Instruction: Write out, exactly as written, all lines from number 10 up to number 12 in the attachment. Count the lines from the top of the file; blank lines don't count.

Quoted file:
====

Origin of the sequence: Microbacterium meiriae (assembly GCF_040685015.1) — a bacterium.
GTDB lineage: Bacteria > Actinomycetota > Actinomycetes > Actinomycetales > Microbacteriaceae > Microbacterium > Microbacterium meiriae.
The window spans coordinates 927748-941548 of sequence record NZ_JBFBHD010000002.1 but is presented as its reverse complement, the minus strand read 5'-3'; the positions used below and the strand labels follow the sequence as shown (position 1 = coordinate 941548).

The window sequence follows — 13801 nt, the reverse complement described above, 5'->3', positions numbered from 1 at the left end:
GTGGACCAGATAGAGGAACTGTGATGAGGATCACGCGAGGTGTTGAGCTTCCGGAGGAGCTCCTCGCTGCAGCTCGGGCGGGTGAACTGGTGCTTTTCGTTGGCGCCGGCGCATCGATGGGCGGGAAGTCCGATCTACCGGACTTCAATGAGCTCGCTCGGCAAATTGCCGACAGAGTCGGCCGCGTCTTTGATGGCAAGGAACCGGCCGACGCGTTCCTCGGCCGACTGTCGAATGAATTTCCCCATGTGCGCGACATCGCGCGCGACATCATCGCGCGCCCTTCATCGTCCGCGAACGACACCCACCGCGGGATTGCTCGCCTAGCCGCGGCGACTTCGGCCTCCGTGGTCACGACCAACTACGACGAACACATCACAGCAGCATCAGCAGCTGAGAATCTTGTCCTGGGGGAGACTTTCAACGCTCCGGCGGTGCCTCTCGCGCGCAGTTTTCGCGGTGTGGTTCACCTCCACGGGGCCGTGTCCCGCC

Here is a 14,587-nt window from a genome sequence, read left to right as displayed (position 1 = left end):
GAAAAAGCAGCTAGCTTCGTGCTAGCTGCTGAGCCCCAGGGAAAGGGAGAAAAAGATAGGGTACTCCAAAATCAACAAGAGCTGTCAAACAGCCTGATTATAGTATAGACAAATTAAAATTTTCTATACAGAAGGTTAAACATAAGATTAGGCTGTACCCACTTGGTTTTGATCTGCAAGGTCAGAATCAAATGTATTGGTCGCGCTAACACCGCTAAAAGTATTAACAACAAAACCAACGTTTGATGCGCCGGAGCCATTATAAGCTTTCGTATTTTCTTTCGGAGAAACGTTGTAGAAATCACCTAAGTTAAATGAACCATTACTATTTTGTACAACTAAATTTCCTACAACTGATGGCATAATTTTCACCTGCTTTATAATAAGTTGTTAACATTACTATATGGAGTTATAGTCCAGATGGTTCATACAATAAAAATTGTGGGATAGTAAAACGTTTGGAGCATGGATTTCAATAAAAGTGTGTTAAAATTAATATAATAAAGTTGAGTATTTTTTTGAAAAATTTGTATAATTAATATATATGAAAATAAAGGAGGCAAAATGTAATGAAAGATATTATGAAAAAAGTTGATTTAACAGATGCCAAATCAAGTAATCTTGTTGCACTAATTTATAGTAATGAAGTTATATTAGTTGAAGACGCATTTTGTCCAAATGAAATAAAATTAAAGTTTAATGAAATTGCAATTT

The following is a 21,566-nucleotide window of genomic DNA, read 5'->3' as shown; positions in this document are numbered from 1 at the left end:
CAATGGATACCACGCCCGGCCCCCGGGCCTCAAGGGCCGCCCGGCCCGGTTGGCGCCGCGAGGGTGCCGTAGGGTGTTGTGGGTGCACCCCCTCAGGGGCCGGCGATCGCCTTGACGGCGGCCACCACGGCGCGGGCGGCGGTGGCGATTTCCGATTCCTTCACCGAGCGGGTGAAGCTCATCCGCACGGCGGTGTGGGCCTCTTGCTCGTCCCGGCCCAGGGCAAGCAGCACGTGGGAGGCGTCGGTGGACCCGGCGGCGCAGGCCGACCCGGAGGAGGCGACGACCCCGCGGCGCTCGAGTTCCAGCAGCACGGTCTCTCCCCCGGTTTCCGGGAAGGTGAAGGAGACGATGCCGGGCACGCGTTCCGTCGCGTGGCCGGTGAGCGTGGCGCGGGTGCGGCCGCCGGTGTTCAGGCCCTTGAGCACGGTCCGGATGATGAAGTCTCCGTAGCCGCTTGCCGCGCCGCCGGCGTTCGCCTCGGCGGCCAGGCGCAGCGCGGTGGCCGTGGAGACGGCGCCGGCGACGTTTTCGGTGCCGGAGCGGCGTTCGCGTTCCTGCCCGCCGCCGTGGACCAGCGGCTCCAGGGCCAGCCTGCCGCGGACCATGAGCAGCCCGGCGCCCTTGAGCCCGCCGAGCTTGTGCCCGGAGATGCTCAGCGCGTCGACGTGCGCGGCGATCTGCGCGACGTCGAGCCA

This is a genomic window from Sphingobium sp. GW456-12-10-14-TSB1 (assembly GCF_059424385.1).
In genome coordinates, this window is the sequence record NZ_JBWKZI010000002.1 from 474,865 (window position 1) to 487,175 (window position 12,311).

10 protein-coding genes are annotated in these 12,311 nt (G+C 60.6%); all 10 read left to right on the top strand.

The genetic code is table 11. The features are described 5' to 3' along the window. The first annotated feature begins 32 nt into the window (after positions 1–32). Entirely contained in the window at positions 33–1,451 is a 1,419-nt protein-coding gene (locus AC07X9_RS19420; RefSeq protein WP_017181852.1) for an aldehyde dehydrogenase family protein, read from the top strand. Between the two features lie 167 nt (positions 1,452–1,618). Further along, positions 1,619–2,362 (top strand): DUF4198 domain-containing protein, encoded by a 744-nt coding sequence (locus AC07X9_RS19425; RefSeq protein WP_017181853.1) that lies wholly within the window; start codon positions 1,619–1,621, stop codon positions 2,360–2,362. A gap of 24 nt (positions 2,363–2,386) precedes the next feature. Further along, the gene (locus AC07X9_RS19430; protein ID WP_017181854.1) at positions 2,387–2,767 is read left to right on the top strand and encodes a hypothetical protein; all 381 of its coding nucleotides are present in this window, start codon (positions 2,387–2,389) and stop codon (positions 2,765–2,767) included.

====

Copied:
This is a genomic window from Sphingobium sp. GW456-12-10-14-TSB1 (assembly GCF_059424385.1).
In genome coordinates, this window is the sequence record NZ_JBWKZI010000002.1 from 474,865 (window position 1) to 487,175 (window position 12,311).

10 protein-coding genes are annotated in these 12,311 nt (G+C 60.6%); all 10 read left to right on the top strand.